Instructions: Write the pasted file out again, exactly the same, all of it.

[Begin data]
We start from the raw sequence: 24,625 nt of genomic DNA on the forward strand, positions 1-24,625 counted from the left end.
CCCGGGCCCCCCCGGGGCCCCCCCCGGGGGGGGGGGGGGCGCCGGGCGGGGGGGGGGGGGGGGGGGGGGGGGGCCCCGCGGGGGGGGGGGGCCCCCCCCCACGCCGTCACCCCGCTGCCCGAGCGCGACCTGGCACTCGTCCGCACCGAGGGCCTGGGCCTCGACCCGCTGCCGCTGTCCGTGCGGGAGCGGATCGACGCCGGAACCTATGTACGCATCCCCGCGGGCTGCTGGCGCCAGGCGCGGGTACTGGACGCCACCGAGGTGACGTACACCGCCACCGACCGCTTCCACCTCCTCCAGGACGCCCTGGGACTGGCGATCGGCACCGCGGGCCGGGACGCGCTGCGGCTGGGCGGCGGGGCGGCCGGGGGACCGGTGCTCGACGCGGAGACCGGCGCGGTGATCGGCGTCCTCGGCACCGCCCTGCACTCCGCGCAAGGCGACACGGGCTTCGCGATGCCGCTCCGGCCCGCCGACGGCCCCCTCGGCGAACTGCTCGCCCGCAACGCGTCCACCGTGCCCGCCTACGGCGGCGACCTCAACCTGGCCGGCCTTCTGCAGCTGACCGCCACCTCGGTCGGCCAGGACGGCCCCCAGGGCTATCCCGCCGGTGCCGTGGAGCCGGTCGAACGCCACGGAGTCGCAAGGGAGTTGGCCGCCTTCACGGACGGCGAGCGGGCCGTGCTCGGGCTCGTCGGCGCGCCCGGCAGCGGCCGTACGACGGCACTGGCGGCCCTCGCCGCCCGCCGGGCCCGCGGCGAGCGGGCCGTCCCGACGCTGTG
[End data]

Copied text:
We start from the raw sequence: 24,625 nt of genomic DNA on the forward strand, positions 1-24,625 counted from the left end.
CCCGGGCCCCCCCGGGGCCCCCCCCGGGGGGGGGGGGGGCGCCGGGCGGGGGGGGGGGGGGGGGGGGGGGGGGCCCCGCGGGGGGGGGGGGCCCCCCCCCACGCCGTCACCCCGCTGCCCGAGCGCGACCTGGCACTCGTCCGCACCGAGGGCCTGGGCCTCGACCCGCTGCCGCTGTCCGTGCGGGAGCGGATCGACGCCGGAACCTATGTACGCATCCCCGCGGGCTGCTGGCGCCAGGCGCGGGTACTGGACGCCACCGAGGTGACGTACACCGCCACCGACCGCTTCCACCTCCTCCAGGACGCCCTGGGACTGGCGATCGGCACCGCGGGCCGGGACGCGCTGCGGCTGGGCGGCGGGGCGGCCGGGGGACCGGTGCTCGACGCGGAGACCGGCGCGGTGATCGGCGTCCTCGGCACCGCCCTGCACTCCGCGCAAGGCGACACGGGCTTCGCGATGCCGCTCCGGCCCGCCGACGGCCCCCTCGGCGAACTGCTCGCCCGCAACGCGTCCACCGTGCCCGCCTACGGCGGCGACCTCAACCTGGCCGGCCTTCTGCAGCTGACCGCCACCTCGGTCGGCCAGGACGGCCCCCAGGGCTATCCCGCCGGTGCCGTGGAGCCGGTCGAACGCCACGGAGTCGCAAGGGAGTTGGCCGCCTTCACGGACGGCGAGCGGGCCGTGCTCGGGCTCGTCGGCGCGCCCGGCAGCGGCCGTACGACGGCACTGGCGGCCCTCGCCGCCCGCCGGGCCCGCGGCGAGCGGGCCGTCCCGACGCTGTG